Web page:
Sermons

Summary: Fathers Day

FATHERING UNTO MATURITY

Introduction:

1. Responsibility for children, is seen as belonging to the mother.

Fathers spend about a third as much time as mothers in providing direct child care.

A review of research in 186 societies found that fathers have "regular, close relationships" with their children during infancy in only 2 per cent of these societies.

In some parts of West Africa, contact between men and very young children is seen as taboo.

A Jamaican study found that a man’s involvement with his children fell significantly when his children lived elsewhere, particularly if they lived in the home of another man.

A study in Chile found that by age six, about 40 per cent of children born to unmarried adolescent couples are unacknowledged and abandoned by their fathers.

Economic support from fathers also declines when marriages fail.

In Argentina, only 36 per cent of divorced fathers make regular child support payments.

In the United States and Malaysia, 40 and 50 per cent of divorced fathers, respectively, pay no child support at all.

In Japan, 75 per cent of divorced fathers have never paid child support.

In Barbados, a study of eight-year-old children born to adolescent mothers found that those whose fathers were involved in their upbringing did much better in school than those whose fathers were not.

2. The importance of Fathers have been greatly underestimated in America.

The statistics are sobering:

40 percent of boys are being raised without their biological fathers, according to Newsweek magazine.

85 percent of people in prison grew up without a father.

70 percent of school dropouts and 70 percent of teen suicides came from fatherless homes.

Kids without fathers are more likely to live in poverty; to suffer emotional, health and social problems; to become teenage parents; and to smoke, drink and take drugs, according to "Experiments in Living: The Fatherless Family" by Rebecca O’Neill.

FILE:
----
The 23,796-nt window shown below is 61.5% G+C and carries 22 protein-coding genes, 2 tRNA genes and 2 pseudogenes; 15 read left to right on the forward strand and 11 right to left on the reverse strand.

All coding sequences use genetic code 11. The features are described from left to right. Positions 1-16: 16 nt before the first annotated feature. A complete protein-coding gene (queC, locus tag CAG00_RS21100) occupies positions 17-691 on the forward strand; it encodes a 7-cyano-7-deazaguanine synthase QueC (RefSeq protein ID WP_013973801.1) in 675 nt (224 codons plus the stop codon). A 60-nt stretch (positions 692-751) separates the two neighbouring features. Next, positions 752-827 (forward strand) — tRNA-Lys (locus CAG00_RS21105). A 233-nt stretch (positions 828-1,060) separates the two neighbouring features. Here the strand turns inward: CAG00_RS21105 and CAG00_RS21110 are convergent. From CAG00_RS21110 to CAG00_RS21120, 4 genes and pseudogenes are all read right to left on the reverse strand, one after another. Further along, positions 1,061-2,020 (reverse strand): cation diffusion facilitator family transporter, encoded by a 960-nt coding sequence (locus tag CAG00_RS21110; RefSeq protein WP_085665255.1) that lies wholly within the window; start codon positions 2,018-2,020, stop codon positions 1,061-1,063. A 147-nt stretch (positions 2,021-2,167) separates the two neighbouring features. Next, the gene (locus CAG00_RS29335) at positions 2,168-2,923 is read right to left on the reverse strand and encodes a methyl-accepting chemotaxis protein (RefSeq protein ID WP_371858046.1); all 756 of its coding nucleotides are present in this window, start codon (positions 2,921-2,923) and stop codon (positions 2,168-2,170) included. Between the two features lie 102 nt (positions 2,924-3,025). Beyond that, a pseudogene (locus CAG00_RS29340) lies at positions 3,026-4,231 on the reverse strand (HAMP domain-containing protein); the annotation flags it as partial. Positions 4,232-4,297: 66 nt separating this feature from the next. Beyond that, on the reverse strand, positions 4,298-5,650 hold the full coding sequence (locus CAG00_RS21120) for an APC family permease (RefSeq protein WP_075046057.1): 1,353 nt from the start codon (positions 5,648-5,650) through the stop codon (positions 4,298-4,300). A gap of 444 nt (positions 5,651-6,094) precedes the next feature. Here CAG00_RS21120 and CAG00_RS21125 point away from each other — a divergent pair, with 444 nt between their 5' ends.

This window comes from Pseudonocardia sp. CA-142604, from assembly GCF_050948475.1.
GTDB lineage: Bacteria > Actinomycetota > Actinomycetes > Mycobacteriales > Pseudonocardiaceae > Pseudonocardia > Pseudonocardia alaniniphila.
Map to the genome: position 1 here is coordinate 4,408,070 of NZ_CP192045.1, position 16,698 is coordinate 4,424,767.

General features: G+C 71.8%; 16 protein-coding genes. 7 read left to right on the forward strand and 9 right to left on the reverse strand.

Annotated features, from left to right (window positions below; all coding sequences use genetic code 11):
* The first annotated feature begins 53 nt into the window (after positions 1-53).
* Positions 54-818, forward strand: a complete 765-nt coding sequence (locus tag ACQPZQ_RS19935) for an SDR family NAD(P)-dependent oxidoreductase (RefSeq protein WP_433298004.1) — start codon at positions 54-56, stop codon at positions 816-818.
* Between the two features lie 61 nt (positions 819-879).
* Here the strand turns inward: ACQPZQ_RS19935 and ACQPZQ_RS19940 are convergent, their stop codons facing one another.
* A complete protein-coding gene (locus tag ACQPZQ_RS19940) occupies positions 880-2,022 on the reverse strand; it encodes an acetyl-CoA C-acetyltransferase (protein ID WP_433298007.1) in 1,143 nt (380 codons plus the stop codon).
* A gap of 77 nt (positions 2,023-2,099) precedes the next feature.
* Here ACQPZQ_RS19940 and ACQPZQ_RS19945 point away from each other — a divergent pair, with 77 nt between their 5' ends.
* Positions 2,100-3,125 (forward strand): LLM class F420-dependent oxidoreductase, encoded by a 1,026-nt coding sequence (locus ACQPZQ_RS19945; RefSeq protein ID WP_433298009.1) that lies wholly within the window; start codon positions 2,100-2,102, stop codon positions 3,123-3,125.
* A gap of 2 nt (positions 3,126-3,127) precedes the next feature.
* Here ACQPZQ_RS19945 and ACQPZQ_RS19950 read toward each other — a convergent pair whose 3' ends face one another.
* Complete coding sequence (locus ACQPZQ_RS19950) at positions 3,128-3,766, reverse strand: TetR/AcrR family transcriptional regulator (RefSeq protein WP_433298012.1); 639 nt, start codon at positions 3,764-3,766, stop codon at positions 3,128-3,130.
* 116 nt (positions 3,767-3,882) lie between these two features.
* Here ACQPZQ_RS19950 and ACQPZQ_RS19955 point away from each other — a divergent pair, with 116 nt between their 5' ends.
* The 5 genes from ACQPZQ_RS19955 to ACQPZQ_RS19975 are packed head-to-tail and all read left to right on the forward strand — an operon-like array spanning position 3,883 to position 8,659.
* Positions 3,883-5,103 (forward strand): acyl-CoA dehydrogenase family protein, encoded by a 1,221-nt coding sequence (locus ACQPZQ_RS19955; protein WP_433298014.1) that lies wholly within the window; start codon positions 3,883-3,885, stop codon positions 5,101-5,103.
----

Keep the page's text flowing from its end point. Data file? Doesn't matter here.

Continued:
3. God is our real father.

Although my children belong to me biologically I am not their real father.

a. I am only fostering them through this life temporarily until they go home.

b. If you were babysitting someones children, you would take every effort to return them to their parents unscathed in any fashion.

c. I can only father them to maturity.

God can father us to maturity.

I. Our Father educates us.

Bok’s Law: If you think education is expensive, try ignorance.

A. God has revealed the rule of his house.

1. We all have certain general rules in our homes.

a. NO FIGHTING. When the girls start to fight we often ask, “Is this helpful, or hurtful.

b. We learn the rules very quickly especially if they are enforced.

c. Illustration.

During the Victorian era, one how-to-do-it-right manual was Lady Gough’s Book of Etiquette. In this volume, putting books by male authors next to books by female authors was forbidden - unless the authors were married.

Source Unknown.

2. God revealed his rules as mankind matured.

a. In the age of the patriarchs, God instructed the Fathers to answer for their families.

b. In the Mosaical age, God handed down 613 rules.

c. In the Christian age, Perfect Law of Liberty.

Jam 2:12 So speak ye, and so do, as they that shall be judged by the law of liberty.

3. God knows what we need to learn.

A young boy once approached his father to ask, "Dad, why does the wind blow?", to which the father responded, "I don’t know, son." "Dad, where do the clouds come from?" "I’m not sure, son." "Dad, what makes a rainbow?" "No idea, son." "Dad, do you mind me asking you all these questions.?" "Not at all, son. How else are you going to learn?"

Source Unknown.

B. God teaches through the example of his son.

1. Jesus grew up in an average home.

2. Jesus was obedient to his Father. Luke 2:49

And he said unto them, How is it that ye sought me? wist ye not that I must be about my Father’s business?

3. The Father loved Jesus.

C. God give pop quizzes.

1. We will be tested in this life.

2. He will help us pass.

The setting is Ohio State University about six or seven years ago in a huge lecture hall (approximately 1000 students) for a Calculus final.

Apparently this particular calculus teacher wasn’t very well liked. He was one of those guys who would stand at the front of the class and yell out how much time was remaining before the end of a test, a real charmer. Since he was so busy gallivanting around the room making sure that nobody cheated and that everyone was aware of how much time they had left before their failure on the test was complete, he had the students stack the completed tests on the huge podium at the front of the room. This made for quite a

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